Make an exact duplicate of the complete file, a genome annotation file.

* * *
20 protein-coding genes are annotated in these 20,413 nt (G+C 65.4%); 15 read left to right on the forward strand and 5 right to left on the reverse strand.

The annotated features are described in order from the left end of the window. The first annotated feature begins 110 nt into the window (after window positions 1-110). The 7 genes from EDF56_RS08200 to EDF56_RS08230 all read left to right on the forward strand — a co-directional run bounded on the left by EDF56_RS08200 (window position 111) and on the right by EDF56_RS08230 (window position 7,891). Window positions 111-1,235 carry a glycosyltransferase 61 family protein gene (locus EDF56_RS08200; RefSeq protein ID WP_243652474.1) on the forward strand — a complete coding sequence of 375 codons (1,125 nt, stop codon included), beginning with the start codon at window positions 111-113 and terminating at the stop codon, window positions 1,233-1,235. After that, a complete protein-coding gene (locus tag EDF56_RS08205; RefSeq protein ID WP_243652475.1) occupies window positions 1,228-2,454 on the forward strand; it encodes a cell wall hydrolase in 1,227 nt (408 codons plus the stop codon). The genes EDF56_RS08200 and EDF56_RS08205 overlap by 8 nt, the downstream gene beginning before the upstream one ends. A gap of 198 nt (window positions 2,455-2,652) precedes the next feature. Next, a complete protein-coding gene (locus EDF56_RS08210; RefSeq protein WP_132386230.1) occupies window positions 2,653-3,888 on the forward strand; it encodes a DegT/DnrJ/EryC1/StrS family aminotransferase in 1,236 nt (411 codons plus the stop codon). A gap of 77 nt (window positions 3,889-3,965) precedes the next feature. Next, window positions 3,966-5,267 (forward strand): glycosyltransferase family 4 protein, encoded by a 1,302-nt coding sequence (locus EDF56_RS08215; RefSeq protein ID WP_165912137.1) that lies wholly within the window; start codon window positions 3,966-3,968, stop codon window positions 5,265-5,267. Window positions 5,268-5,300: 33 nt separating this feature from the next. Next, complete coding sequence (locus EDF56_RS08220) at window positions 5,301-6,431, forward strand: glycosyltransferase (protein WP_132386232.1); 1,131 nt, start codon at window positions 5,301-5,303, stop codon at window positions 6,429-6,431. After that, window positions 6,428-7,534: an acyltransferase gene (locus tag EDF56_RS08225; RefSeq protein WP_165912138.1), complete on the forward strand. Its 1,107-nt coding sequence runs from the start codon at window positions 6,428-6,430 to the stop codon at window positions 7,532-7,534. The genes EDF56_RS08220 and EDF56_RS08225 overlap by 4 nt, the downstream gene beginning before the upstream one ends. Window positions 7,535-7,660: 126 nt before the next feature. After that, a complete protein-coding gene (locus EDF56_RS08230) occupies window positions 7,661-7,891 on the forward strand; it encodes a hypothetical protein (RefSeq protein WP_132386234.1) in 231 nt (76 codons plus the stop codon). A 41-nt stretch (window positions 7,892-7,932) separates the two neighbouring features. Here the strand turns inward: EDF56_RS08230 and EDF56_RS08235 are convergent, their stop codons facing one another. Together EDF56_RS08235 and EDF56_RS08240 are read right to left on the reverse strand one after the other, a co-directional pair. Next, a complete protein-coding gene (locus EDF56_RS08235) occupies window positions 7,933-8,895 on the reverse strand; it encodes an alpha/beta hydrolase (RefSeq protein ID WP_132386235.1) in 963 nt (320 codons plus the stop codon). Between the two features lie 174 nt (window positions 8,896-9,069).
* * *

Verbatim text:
20 protein-coding genes are annotated in these 20,413 nt (G+C 65.4%); 15 read left to right on the forward strand and 5 right to left on the reverse strand.

The annotated features are described in order from the left end of the window. The first annotated feature begins 110 nt into the window (after window positions 1-110). The 7 genes from EDF56_RS08200 to EDF56_RS08230 all read left to right on the forward strand — a co-directional run bounded on the left by EDF56_RS08200 (window position 111) and on the right by EDF56_RS08230 (window position 7,891). Window positions 111-1,235 carry a glycosyltransferase 61 family protein gene (locus EDF56_RS08200; RefSeq protein ID WP_243652474.1) on the forward strand — a complete coding sequence of 375 codons (1,125 nt, stop codon included), beginning with the start codon at window positions 111-113 and terminating at the stop codon, window positions 1,233-1,235. After that, a complete protein-coding gene (locus tag EDF56_RS08205; RefSeq protein ID WP_243652475.1) occupies window positions 1,228-2,454 on the forward strand; it encodes a cell wall hydrolase in 1,227 nt (408 codons plus the stop codon). The genes EDF56_RS08200 and EDF56_RS08205 overlap by 8 nt, the downstream gene beginning before the upstream one ends. A gap of 198 nt (window positions 2,455-2,652) precedes the next feature. Next, a complete protein-coding gene (locus EDF56_RS08210; RefSeq protein WP_132386230.1) occupies window positions 2,653-3,888 on the forward strand; it encodes a DegT/DnrJ/EryC1/StrS family aminotransferase in 1,236 nt (411 codons plus the stop codon). A gap of 77 nt (window positions 3,889-3,965) precedes the next feature. Next, window positions 3,966-5,267 (forward strand): glycosyltransferase family 4 protein, encoded by a 1,302-nt coding sequence (locus EDF56_RS08215; RefSeq protein ID WP_165912137.1) that lies wholly within the window; start codon window positions 3,966-3,968, stop codon window positions 5,265-5,267. Window positions 5,268-5,300: 33 nt separating this feature from the next. Next, complete coding sequence (locus EDF56_RS08220) at window positions 5,301-6,431, forward strand: glycosyltransferase (protein WP_132386232.1); 1,131 nt, start codon at window positions 5,301-5,303, stop codon at window positions 6,429-6,431. After that, window positions 6,428-7,534: an acyltransferase gene (locus tag EDF56_RS08225; RefSeq protein WP_165912138.1), complete on the forward strand. Its 1,107-nt coding sequence runs from the start codon at window positions 6,428-6,430 to the stop codon at window positions 7,532-7,534. The genes EDF56_RS08220 and EDF56_RS08225 overlap by 4 nt, the downstream gene beginning before the upstream one ends. Window positions 7,535-7,660: 126 nt before the next feature. After that, a complete protein-coding gene (locus EDF56_RS08230) occupies window positions 7,661-7,891 on the forward strand; it encodes a hypothetical protein (RefSeq protein WP_132386234.1) in 231 nt (76 codons plus the stop codon). A 41-nt stretch (window positions 7,892-7,932) separates the two neighbouring features. Here the strand turns inward: EDF56_RS08230 and EDF56_RS08235 are convergent, their stop codons facing one another. Together EDF56_RS08235 and EDF56_RS08240 are read right to left on the reverse strand one after the other, a co-directional pair. Next, a complete protein-coding gene (locus EDF56_RS08235) occupies window positions 7,933-8,895 on the reverse strand; it encodes an alpha/beta hydrolase (RefSeq protein ID WP_132386235.1) in 963 nt (320 codons plus the stop codon). Between the two features lie 174 nt (window positions 8,896-9,069).